Houston Babylon, the feature coming out this week, dissects a few of the creepiest and most chilling events in Houston history. In coming up with four of those tales, we stumbled over many more -- too many to fit the print edition.
All this week we'll bring you some extra, online-only stories. Check out Part 1 about Avenging Angels: A Failed Revenge and Part II: Early Victorian Houston and Texas: Suicide City for the Elite. Without further ado, here is the third...
Circa 1970, Dean Goss was riding high on the hog. An enormous man -- Goss packed around 450 pounds on his six-foot-plus frame at his peak -- Goss was also a huge success.
Back when South Main was Houston's swanky mini-Vegas Strip, when the Shamrock was glowing green in the humid skies and the Astrodome was still the Eighth Wonder of the World, the Dean Goss Dinner Theater (2525 Murworth) was the place to see and be seen, laugh and be laughed at.
There, the hard-drinking, cigar-chomping Goss would hold court and crack jokes from the stage, often gags that would be considered wildly offensive today. One example cited in a lengthy 1993 Houston Chronicle remembrance of the man and his troubled life -- Goss loved to dispatch waitresses over to tables full of black patrons with trays of watermelon mai tais, but it was all more or less accepted, because as Texas Monthly noted in 1979, his insults spared no ethnicity.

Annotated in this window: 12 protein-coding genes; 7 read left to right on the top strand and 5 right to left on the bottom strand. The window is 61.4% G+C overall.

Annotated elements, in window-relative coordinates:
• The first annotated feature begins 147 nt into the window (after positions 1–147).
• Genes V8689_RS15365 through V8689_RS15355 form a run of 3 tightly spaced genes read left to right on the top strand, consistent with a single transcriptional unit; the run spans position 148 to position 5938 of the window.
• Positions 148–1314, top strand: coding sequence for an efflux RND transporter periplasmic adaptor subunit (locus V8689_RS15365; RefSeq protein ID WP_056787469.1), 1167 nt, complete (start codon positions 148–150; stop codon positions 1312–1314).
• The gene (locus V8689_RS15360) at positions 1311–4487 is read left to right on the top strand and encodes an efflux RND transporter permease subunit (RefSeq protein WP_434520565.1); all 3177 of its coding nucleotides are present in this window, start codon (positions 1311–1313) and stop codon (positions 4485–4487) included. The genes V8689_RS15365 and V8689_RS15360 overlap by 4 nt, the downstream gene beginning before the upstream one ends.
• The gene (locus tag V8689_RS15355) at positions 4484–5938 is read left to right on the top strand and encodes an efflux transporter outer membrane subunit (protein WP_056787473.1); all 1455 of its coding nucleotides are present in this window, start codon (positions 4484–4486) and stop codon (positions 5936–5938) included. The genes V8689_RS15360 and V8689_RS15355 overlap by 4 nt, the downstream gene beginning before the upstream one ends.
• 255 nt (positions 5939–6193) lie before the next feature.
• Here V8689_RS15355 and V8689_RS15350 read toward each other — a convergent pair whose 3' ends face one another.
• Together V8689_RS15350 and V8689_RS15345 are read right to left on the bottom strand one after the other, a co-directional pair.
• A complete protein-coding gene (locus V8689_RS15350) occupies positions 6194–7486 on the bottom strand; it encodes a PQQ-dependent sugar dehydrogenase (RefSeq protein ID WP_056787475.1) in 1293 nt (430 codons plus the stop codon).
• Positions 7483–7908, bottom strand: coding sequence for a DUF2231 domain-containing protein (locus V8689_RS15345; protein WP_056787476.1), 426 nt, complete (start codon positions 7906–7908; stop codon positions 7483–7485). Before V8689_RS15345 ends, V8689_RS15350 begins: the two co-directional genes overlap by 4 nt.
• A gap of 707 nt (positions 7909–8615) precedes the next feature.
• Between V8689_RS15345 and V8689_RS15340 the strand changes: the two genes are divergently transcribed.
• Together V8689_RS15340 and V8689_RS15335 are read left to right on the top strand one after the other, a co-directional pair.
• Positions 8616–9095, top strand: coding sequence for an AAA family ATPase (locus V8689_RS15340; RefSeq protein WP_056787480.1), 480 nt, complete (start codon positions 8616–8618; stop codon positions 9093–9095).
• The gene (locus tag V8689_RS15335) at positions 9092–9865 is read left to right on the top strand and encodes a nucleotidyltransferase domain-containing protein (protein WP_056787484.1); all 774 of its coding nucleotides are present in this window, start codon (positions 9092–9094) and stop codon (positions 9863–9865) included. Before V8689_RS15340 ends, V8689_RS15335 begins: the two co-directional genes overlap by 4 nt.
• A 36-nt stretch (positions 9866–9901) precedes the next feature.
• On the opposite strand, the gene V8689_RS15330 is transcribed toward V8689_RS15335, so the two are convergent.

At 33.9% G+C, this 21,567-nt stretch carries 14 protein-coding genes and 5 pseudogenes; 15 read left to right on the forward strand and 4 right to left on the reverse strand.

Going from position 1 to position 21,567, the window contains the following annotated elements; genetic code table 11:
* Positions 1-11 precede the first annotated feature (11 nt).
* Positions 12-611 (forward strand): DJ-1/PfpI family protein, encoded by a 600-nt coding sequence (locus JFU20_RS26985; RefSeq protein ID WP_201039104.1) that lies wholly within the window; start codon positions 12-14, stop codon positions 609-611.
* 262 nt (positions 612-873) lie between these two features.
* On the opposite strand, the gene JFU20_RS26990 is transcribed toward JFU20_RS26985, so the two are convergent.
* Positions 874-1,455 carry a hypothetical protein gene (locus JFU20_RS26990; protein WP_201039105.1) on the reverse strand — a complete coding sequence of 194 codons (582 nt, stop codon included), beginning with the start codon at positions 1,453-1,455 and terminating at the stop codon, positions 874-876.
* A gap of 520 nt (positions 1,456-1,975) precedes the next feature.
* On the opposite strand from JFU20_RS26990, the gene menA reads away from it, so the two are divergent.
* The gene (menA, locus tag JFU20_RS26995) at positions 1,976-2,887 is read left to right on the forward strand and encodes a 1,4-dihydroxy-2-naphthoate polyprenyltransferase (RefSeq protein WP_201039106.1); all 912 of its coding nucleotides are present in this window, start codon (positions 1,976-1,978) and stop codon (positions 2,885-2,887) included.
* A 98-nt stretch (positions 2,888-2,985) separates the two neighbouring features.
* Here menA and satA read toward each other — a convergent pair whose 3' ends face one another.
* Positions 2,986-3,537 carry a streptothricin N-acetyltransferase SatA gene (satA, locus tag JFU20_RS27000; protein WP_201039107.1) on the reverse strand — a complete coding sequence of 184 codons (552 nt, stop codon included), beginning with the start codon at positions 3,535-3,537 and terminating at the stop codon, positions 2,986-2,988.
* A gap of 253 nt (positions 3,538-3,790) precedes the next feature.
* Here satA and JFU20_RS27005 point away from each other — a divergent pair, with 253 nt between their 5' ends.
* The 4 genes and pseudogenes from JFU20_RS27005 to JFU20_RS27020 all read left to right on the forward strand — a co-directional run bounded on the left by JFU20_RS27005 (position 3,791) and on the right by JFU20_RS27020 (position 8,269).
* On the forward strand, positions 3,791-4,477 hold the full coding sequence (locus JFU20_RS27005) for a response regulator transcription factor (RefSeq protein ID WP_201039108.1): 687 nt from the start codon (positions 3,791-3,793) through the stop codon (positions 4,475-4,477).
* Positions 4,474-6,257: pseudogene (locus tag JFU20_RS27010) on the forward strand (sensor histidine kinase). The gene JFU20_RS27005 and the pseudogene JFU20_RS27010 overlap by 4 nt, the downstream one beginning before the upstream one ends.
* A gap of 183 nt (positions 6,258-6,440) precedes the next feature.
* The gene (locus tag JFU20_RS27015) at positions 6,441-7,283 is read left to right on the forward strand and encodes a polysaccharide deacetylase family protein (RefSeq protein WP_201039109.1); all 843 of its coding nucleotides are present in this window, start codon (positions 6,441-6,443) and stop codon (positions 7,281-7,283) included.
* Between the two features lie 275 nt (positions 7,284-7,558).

The city loved him, so much so that he landed cameos in The Thief Who Came to Dinner and Brewster McCloud, director Robert Altman's murder mystery and portrait of Houston and the Dome. (Goss is the giant security guard attempting to run at 1:52 below)
His popularity did not, however, extend to the political arena: His 1979 city council bid failed, despite his ever-popular "law and order" platform.
Perhaps that failed attempt at a career change shows he knew that though he was only 46, Goss's comedic glory days were long past by 1980. That was when his landlady raised the rent on his supper club, causing the lights to go out for Goss on South Main. (The Chron article states Candace Mossler was his landlady, but the notorious River Oaks socialite and incestuous nephew-lover died in 1976.)
A far worse blow came on March 16, 1982, when Elaine Karen Goss, his wife of 22 years, was found dead in an upstairs bedroom of their faux-Tudor Meyerland-area home from a single gunshot wound to the back of the head.